Crime-fighting shows and movies have warped our perceptions of what forensic science is really like. So unsurprisingly, this has led to a lot of false assumptions on our part – like there’s a magical machine that matches fingerprints 100% of the time, that blood spatter helps determine the weapon used in a crime and that you can convict someone using nothing but a strand of their hair. Sorry to burst your bubble, but real-life doesn’t work that way. This doesn’t even scratch the surface when it comes to the things we get wrong about crime and forensics. Keep reading to learn more.
Using fingerprint analysis to convict someone is by far one of the least reliable investigation methods. For one, there’s no machine that automatically has the fingerprint of every person or even every criminal in the world. So when a show finds someone as quick as can be, it’s not very realistic. Also, some fingerprints have to be compared manually. Which takes us to the next point—human bias and subjectivity. Forensic analysts are prone to interpreting the fingerprint samples incorrectly, especially if they only have a partial print to go by. These two factors alone make it very clear why this method can’t be depended on.
2. Bloodstain Pattern Analysis
Contrary to what is portrayed in the media, using the blood spatter to determine what went down before the victim’s death is generally considered to be junk science by those in the forensics community. Although experts are sometimes able to guess what happened, the bloodstain pattern analysis is far from a reliable method and can often be prone to bias. Also, in many instances, there is often way less blood than you’d imagine, and the spatters are too random to pinpoint exactly what happened.
3. Hair Analysis
Another flawed and unreliable investigation method is the hair analysis where a forensic analyst will compare a suspect’s hair under a microscope in an attempt to match it against one that was found at a crime scene. This one goes completely against basic scientific principles with a long history of a massively high error rate and subjectivity. For instance, between 1989 and 2016, a total of 74 people were wrongly imprisoned for several years due to an inaccurate hair analysis. Also, it’s difficult to match hair strands because they don’t have a specific characteristic, unlike fingerprints.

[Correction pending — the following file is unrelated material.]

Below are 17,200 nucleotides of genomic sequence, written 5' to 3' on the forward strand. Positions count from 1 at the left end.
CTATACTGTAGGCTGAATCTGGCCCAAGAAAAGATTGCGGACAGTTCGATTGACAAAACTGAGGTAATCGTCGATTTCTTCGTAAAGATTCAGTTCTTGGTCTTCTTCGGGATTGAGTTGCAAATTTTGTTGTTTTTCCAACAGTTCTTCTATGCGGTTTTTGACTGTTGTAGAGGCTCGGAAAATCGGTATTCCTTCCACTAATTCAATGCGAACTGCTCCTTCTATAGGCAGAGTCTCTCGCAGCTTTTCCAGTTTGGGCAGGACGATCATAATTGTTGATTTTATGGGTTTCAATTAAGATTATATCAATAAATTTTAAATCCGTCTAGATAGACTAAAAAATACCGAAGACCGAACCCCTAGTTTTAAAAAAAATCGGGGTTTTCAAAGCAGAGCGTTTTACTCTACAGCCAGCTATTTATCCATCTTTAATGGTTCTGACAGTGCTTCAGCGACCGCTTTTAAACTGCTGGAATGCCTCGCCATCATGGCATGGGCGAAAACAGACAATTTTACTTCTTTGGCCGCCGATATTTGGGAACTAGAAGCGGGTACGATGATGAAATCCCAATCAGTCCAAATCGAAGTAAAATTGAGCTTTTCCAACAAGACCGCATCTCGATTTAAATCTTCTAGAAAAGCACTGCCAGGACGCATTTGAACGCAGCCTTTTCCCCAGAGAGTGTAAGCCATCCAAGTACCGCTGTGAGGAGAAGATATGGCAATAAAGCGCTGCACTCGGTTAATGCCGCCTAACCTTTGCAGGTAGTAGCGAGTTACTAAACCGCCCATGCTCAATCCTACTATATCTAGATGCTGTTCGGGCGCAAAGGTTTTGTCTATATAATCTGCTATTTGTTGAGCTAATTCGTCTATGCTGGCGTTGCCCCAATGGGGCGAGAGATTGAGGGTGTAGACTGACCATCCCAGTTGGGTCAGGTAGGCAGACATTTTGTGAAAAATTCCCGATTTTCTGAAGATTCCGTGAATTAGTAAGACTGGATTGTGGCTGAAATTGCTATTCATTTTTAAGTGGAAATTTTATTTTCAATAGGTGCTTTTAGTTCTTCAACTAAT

It is believed that suppressors or silencers completely eliminate the loud bang emitted from a gun when it’s fired. No, they don’t get rid of the sound, but instead grants a noise reduction of 20 to 40 decibels. This makes the shot significantly quieter, but still far from silent. Depending on the type of gun, a suppressor can reduce the noise from 140 to 160 decibels to as low as 125 decibels. Because any noise above 140 decibels is damaging to our hearing, suppressors can be a great substitute at shooting ranges if you aren’t wearing ear protection.
5. Serial or Would You Like Some Cereal?
Movies often portray serial slayers as geniuses who are always one step ahead of the authorities. Though there were in fact some who were indeed quite intelligent, the truth is that majority of them were not that smart, with an average IQ range of 90 to 110. Their crime style often reflected their intelligence levels too: those who used incendiaries ranked higher while those who resorted to close-contact crimes were somewhere in the middle- the more foolish ones were those who preferred poisonings.
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